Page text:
In Pictures: Late-Night Hotel Room Service Around the World

Anantara Siam, Bangkok

Shangri-La Hotel, Paris

Raffles Dubai

Four Seasons Hotel New York Downtown

The Dorchester, London

The Cosmopolitan, Las Vegas

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Cendol Ice 珍多冰

Ingredients

1 pack green pudding starch 爪哇布甸粉 (see picture below)
coconut milk
crushed ice

Syrup

1/4 cup sugar
3 oz slab sugar 片糖, diced
4 oz diced coconut sugar

Method

  1. Dissolve the sugar with 1/3 cup water over low heat. Bring to a boil. Drain through a sieve and cool. Set aside.
  2. Fill a pot with ice water and ice cubes. Set aside.
  3. Mix pudding starch with 4-1/4 cups of water and cook until thickened. Keep on stirring when cooking. When it is thickened, pour it through a stainless steel strainer into the pot of ice water. The mixture will be set into stripes in the ice water. Remove, drain and chill in the refrigerator.
  4. To serve, put some syrup and the prepared stripes in a dessert glass. Add coconut milk and crushed ice. Serve cold

Source: Hong Kong magazine


Manuka Honey: Is It Really A Superfood?

Amanda Barrell wrote . . . . . .

Historical use of honey

Honey has been used to treat wounds since ancient times, as detailed in a document dating back to 1392. It was believed to help in the fight against infection, but the practice fell out of favor with the advent of antibiotics.

As we face the challenge of a growing worldwide resistance to antibiotics, scientists are examining the properties and potential of honey.

Qualities of Manuka honey

The leaves of the Manuka tree, also known as a tea tree, have been known for centuries among the indigenous tribes of New Zealand and southern Australia for their healing powers.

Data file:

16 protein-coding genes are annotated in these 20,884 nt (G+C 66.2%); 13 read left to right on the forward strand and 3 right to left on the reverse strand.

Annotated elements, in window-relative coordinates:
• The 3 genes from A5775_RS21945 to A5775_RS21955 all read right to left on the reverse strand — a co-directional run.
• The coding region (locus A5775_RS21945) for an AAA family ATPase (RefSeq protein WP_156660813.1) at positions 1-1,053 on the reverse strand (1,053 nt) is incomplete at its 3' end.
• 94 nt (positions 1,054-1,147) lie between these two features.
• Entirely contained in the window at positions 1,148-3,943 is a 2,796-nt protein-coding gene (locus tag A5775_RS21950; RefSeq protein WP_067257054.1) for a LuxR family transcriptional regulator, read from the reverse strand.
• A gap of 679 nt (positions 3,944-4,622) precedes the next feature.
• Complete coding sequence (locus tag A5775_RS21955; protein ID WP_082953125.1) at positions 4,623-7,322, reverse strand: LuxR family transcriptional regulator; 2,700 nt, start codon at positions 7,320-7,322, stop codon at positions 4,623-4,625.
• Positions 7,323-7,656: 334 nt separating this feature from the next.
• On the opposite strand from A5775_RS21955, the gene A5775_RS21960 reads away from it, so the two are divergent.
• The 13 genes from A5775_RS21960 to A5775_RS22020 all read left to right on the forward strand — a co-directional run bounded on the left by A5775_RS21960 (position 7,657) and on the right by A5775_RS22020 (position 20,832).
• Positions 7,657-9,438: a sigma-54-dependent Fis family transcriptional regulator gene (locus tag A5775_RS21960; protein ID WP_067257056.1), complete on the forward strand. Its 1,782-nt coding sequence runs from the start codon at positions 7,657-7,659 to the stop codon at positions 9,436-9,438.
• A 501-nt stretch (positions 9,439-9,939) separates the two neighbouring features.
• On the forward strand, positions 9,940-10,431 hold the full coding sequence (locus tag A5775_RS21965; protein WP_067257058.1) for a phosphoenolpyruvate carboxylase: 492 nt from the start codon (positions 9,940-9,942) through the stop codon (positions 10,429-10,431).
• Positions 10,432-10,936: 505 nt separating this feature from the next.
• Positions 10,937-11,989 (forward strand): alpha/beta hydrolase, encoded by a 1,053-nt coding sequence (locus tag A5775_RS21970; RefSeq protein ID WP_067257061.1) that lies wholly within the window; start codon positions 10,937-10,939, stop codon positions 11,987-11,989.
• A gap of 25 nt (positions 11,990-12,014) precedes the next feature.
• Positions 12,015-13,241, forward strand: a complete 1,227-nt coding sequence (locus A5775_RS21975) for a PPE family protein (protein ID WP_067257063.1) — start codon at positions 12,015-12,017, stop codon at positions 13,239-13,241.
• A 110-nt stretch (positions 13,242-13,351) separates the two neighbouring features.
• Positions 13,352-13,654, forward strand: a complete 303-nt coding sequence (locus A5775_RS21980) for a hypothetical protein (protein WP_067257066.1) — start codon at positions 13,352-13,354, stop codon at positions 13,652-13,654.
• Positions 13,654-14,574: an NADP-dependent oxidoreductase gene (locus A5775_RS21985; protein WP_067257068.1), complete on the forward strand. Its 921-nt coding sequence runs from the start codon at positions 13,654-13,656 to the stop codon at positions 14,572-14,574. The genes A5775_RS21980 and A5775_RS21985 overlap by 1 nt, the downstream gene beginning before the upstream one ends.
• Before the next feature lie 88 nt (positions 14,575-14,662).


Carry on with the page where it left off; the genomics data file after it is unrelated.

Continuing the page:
Bees that collect nectar from this tree make Manuka honey, which harbors some of healing properties.

All honey contains antimicrobial properties, but Manuka honey also contains non-hydrogen peroxide, which gives it an even greater antibacterial power.

Some studies have found Manuka honey can also help to boost production of the growth factors white blood cells need to fight infection and to heal tissue.

Manuka honey contains a number of natural chemicals that make it different:

  • Methylglyoxal (MGO): This has been shown to be effective against several bacteria, including Proteumirabilis and Enterobacter cloacae.
  • Dihydroxyacetone (DHA): This is found in the nectar of Manuka flowers and converts into MGO during the honey production process.
  • Leptosperin: This is a naturally occurring chemical found in the nectar of Manuka plants and a few close relatives.

Manuka honey and wound care

Medical grade honey, used by healthcare professionals as part of a wound dressing, can help some kinds of wounds to heal.

Experts believe that because Manuka honey has added antibacterial and healing properties, it may be even more effective. At the moment, however, there is little evidence to support the theory.

A Cochrane Review looked at all the evidence available to support the use of honey in wound care. Published in 2015, the study said the differences in wound types made it impossible to draw overall conclusions about the effects of honey on healing.

The study found strong evidence that honey heals partial thickness burns around 4 to 5 days more quickly than conventional dressings. There is also evidence indicating that honey is more effective than antiseptic and gauze for healing infected surgical wounds.

Another study concluded that honey has rapid diabetic wound healing properties, but recommended more research to confirm that honey can be used as a first line of treatment for these types of wounds.

While some research does show that honey can help improve certain conditions, more studies are needed to confirm honey’s benefits for:

  • mixed acute and chronic wounds
  • pressure ulcers
  • Fournier’s gangrene
  • venous leg ulcers
  • minor acute wounds
  • Leishmaniasis

Manuka honey and bacteria

Antibiotics are used to prevent and treat bacterial infections all over the world. However, the bacteria the drugs are deployed to kill can adapt and become resistant.

Manuka honey has antibacterial properties, and may be able to fight superbugs resistant to most standard antibiotics.

This resistance is currently happening all over the world, and a growing number of infections are becoming harder to treat. This leads to longer hospital stays, higher medical costs, and ultimately, more deaths.

The World Health Organization (WHO) has listed resistance to antibiotics as the one of the biggest threats to global health, food security, and development.

The natural antibacterial properties of honey may be useful in this fight. In the lab, Manuka honey has been shown to be able to inhibit around 60 species of bacteria. These include Escherichia coli (E. coli) and salmonella.